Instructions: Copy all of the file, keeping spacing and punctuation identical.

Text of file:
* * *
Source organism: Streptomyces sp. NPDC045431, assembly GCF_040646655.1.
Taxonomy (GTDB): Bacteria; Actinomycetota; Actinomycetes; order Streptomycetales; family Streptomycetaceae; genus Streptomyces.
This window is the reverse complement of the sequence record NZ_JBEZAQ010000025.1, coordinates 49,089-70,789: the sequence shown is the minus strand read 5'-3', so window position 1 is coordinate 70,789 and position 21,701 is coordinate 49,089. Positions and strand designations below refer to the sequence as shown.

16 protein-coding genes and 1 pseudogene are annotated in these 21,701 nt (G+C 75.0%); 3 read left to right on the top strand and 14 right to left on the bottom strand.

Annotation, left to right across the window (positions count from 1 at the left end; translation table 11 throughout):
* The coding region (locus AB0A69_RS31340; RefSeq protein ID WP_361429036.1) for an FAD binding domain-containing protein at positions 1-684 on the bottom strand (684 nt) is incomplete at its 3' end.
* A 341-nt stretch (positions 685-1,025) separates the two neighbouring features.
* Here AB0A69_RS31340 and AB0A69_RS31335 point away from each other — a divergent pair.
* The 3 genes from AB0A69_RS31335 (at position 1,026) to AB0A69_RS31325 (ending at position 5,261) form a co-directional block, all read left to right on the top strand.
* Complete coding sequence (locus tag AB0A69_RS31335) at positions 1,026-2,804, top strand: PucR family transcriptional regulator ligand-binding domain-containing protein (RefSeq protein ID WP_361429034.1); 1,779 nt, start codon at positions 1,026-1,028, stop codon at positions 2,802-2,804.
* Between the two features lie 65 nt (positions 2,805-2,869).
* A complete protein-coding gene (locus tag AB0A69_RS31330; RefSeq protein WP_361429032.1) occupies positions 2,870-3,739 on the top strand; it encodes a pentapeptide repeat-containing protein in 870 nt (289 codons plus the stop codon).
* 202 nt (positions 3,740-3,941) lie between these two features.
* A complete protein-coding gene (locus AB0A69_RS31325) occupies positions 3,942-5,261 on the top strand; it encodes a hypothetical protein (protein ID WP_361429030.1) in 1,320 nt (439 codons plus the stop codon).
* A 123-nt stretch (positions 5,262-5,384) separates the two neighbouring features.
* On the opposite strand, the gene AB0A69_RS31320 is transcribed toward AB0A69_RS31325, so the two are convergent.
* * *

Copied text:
Source organism: Streptomyces sp. NPDC045431, assembly GCF_040646655.1.
Taxonomy (GTDB): Bacteria; Actinomycetota; Actinomycetes; order Streptomycetales; family Streptomycetaceae; genus Streptomyces.
This window is the reverse complement of the sequence record NZ_JBEZAQ010000025.1, coordinates 49,089-70,789: the sequence shown is the minus strand read 5'-3', so window position 1 is coordinate 70,789 and position 21,701 is coordinate 49,089. Positions and strand designations below refer to the sequence as shown.

16 protein-coding genes and 1 pseudogene are annotated in these 21,701 nt (G+C 75.0%); 3 read left to right on the top strand and 14 right to left on the bottom strand.

Annotation, left to right across the window (positions count from 1 at the left end; translation table 11 throughout):
* The coding region (locus AB0A69_RS31340; RefSeq protein ID WP_361429036.1) for an FAD binding domain-containing protein at positions 1-684 on the bottom strand (684 nt) is incomplete at its 3' end.
* A 341-nt stretch (positions 685-1,025) separates the two neighbouring features.
* Here AB0A69_RS31340 and AB0A69_RS31335 point away from each other — a divergent pair.
* The 3 genes from AB0A69_RS31335 (at position 1,026) to AB0A69_RS31325 (ending at position 5,261) form a co-directional block, all read left to right on the top strand.
* Complete coding sequence (locus tag AB0A69_RS31335) at positions 1,026-2,804, top strand: PucR family transcriptional regulator ligand-binding domain-containing protein (RefSeq protein ID WP_361429034.1); 1,779 nt, start codon at positions 1,026-1,028, stop codon at positions 2,802-2,804.
* Between the two features lie 65 nt (positions 2,805-2,869).
* A complete protein-coding gene (locus tag AB0A69_RS31330; RefSeq protein WP_361429032.1) occupies positions 2,870-3,739 on the top strand; it encodes a pentapeptide repeat-containing protein in 870 nt (289 codons plus the stop codon).
* 202 nt (positions 3,740-3,941) lie between these two features.
* A complete protein-coding gene (locus AB0A69_RS31325) occupies positions 3,942-5,261 on the top strand; it encodes a hypothetical protein (protein ID WP_361429030.1) in 1,320 nt (439 codons plus the stop codon).
* A 123-nt stretch (positions 5,262-5,384) separates the two neighbouring features.
* On the opposite strand, the gene AB0A69_RS31320 is transcribed toward AB0A69_RS31325, so the two are convergent.